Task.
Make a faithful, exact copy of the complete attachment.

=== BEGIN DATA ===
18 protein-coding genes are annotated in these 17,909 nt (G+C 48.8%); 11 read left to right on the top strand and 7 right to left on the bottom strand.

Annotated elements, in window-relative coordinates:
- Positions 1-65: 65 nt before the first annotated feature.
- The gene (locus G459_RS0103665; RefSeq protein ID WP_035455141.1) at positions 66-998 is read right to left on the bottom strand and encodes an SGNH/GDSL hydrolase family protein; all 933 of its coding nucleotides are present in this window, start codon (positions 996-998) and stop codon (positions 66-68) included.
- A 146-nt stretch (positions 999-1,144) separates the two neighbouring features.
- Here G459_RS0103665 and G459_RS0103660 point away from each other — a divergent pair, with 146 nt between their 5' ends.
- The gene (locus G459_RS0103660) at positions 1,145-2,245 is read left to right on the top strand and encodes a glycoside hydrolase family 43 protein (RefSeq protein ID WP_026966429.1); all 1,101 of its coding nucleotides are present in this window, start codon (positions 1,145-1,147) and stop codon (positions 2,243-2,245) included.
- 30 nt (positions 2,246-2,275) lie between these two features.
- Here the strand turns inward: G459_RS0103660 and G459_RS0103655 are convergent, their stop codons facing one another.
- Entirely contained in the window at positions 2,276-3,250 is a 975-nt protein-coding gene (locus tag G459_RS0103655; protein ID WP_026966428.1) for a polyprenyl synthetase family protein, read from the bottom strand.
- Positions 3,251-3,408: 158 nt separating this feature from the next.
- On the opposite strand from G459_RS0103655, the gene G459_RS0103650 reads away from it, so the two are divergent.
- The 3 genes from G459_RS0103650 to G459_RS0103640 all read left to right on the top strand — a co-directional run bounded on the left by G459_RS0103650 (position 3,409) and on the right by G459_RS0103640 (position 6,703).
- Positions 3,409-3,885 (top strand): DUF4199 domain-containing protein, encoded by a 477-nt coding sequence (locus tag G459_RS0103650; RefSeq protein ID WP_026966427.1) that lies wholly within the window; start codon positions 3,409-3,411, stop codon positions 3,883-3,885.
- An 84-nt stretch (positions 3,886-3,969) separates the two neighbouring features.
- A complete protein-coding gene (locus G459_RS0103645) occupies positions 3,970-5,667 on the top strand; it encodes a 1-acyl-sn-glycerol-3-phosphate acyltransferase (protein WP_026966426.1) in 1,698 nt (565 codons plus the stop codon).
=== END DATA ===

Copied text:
18 protein-coding genes are annotated in these 17,909 nt (G+C 48.8%); 11 read left to right on the top strand and 7 right to left on the bottom strand.

Annotated elements, in window-relative coordinates:
- Positions 1-65: 65 nt before the first annotated feature.
- The gene (locus G459_RS0103665; RefSeq protein ID WP_035455141.1) at positions 66-998 is read right to left on the bottom strand and encodes an SGNH/GDSL hydrolase family protein; all 933 of its coding nucleotides are present in this window, start codon (positions 996-998) and stop codon (positions 66-68) included.
- A 146-nt stretch (positions 999-1,144) separates the two neighbouring features.
- Here G459_RS0103665 and G459_RS0103660 point away from each other — a divergent pair, with 146 nt between their 5' ends.
- The gene (locus G459_RS0103660) at positions 1,145-2,245 is read left to right on the top strand and encodes a glycoside hydrolase family 43 protein (RefSeq protein ID WP_026966429.1); all 1,101 of its coding nucleotides are present in this window, start codon (positions 1,145-1,147) and stop codon (positions 2,243-2,245) included.
- 30 nt (positions 2,246-2,275) lie between these two features.
- Here the strand turns inward: G459_RS0103660 and G459_RS0103655 are convergent, their stop codons facing one another.
- Entirely contained in the window at positions 2,276-3,250 is a 975-nt protein-coding gene (locus tag G459_RS0103655; protein ID WP_026966428.1) for a polyprenyl synthetase family protein, read from the bottom strand.
- Positions 3,251-3,408: 158 nt separating this feature from the next.
- On the opposite strand from G459_RS0103655, the gene G459_RS0103650 reads away from it, so the two are divergent.
- The 3 genes from G459_RS0103650 to G459_RS0103640 all read left to right on the top strand — a co-directional run bounded on the left by G459_RS0103650 (position 3,409) and on the right by G459_RS0103640 (position 6,703).
- Positions 3,409-3,885 (top strand): DUF4199 domain-containing protein, encoded by a 477-nt coding sequence (locus tag G459_RS0103650; RefSeq protein ID WP_026966427.1) that lies wholly within the window; start codon positions 3,409-3,411, stop codon positions 3,883-3,885.
- An 84-nt stretch (positions 3,886-3,969) separates the two neighbouring features.
- A complete protein-coding gene (locus G459_RS0103645) occupies positions 3,970-5,667 on the top strand; it encodes a 1-acyl-sn-glycerol-3-phosphate acyltransferase (protein WP_026966426.1) in 1,698 nt (565 codons plus the stop codon).